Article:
Froome completed the time trial course in a time of 47:00 to buffer his lead over Nibali in the GC to 1:58. Kelderman’s performance was enough to edge him ahead of Ilnur Zakarin for a spot on the podium with five stages remaining.

Alberto Contador (Trek Segafredo) finished fifth on the stage and moved up to fifth on GC. There were poor performances from Fabio Aru (Astana) and Esteban Chaves (Orica Scott), who both lost considerable time and fell down the standings. With less than a week of the Vuelta remaining Froome is on course to complete a rare Tour de France and Vuelta double.

The Team Sky leader looked in control throughout the stage, and although he was slightly down on a handful of riders at the first time check at 13 kilometres, his incessantly consistent pace wore down the likes of Kelderman and Contador – the latter of whom starting strongly but was unable to hold back the tide of Froome’s dominance in the second half of the test.

Fabio Aru’s 26th place, 3:03 down on Froome – effectively ended his podium hopes, while Chaves’ 4:01 loss to Froome saw him drop from fifth to ninth in the overall standings.

Nibali – who came into the stage hoping to limit his loses to Froome to around 30 seconds – put in a consistent performance and clawed back time on several rivals in the second half of the race but he conceded time to Froome with every passing kilometre and was forced to settle for a respectable but nevertheless GC-damaging third place. He remains Froome’s closest challenger but must hope for a monumental off-day or a mistake for the Team Sky rider in order to win his second Vuelta.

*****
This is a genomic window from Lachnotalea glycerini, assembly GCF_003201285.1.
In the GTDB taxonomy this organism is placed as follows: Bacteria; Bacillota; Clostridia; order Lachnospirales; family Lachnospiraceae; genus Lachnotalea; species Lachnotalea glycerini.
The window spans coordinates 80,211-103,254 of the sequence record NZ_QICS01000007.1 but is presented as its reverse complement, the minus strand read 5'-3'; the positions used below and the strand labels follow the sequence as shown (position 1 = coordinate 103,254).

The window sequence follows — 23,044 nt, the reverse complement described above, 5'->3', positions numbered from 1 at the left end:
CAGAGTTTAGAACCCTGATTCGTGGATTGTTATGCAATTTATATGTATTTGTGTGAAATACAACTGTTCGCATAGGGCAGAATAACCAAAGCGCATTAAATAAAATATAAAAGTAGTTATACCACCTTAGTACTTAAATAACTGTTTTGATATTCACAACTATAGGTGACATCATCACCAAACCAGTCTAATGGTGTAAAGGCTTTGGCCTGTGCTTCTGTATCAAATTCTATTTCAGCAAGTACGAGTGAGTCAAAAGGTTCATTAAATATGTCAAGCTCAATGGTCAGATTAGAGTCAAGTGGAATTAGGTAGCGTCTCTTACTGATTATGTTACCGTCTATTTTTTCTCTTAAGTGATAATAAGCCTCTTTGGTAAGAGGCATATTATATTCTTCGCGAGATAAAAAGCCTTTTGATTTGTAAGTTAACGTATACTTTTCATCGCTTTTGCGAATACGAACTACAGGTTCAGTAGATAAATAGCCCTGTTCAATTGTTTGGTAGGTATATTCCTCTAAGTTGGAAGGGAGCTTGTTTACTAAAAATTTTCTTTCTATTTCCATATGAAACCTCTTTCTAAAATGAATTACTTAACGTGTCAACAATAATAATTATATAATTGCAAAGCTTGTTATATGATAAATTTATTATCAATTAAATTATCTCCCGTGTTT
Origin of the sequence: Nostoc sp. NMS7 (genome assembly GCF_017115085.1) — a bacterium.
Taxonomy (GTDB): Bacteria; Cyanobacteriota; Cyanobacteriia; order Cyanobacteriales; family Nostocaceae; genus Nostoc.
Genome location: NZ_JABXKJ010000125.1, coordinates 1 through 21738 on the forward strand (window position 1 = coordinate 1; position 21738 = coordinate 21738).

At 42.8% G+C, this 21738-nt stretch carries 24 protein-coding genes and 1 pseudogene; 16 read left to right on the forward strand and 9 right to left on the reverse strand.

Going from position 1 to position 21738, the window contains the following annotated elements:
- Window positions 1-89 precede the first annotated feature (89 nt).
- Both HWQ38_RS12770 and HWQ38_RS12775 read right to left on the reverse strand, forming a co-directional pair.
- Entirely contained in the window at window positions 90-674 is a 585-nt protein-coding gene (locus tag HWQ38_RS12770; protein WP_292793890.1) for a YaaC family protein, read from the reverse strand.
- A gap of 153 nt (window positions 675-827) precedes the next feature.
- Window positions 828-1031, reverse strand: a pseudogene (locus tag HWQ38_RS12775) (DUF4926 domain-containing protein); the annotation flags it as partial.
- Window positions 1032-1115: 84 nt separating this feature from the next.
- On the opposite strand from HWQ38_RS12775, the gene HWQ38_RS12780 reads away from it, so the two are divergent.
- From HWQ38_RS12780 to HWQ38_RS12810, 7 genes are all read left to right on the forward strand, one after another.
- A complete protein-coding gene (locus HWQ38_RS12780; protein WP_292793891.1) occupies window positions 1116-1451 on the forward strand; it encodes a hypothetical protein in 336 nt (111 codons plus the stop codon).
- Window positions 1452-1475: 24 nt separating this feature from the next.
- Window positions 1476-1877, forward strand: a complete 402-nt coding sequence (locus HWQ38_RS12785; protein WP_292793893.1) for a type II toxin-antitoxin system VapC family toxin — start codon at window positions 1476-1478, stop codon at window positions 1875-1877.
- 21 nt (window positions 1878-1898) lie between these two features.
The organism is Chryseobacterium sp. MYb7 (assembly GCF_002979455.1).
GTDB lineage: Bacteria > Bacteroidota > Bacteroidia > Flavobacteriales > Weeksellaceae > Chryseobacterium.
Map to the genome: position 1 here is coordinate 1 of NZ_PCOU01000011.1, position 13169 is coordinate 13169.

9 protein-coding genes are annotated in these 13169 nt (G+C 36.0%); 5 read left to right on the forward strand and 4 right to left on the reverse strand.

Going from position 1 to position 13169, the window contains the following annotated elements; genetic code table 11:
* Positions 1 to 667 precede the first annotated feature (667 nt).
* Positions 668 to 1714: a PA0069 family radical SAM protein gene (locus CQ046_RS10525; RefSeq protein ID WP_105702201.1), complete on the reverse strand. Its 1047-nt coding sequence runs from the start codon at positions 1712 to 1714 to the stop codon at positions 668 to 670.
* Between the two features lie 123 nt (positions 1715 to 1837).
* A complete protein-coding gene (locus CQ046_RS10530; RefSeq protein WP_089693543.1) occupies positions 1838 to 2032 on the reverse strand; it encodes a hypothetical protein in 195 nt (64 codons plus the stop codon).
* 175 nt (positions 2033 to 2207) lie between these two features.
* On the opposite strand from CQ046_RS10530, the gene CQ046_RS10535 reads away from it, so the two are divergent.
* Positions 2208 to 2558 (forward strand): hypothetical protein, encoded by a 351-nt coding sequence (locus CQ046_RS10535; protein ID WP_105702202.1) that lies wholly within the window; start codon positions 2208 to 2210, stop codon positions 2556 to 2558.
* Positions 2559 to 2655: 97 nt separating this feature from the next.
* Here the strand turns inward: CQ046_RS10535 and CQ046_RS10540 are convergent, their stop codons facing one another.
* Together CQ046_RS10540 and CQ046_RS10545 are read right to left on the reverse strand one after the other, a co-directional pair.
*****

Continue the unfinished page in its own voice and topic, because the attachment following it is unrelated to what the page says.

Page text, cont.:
Contador rises as Chaves falls

There was an air of inevitability as the sun beat down on the Vuelta, and the remaining riders warmed up for the first test after Monday’s rest day. Chris Froome took up his position on Team Sky’s new juggernaut, tapping away on the rollers as one-by-one riders siphoned off from the start-ramp.

Lennard Kemna (Team Sunweb) and Tobias Ludvigsson (FDJ) posted early lead times but when Alberto Contador made his way to the starting house the race interest rose significantly. This was, of course, Contador’s final time trial and the Spaniard looked focussed as he set off on the motor racing circuit that occupied the first kilometers of the stage. The Spaniard set the fastest time at the first check but the script of Froome winning – convincingly at least – looked in threat when the Sky rider came through the first time check 10 seconds slower than Kelderman and five seconds down on his eternal Spanish rival.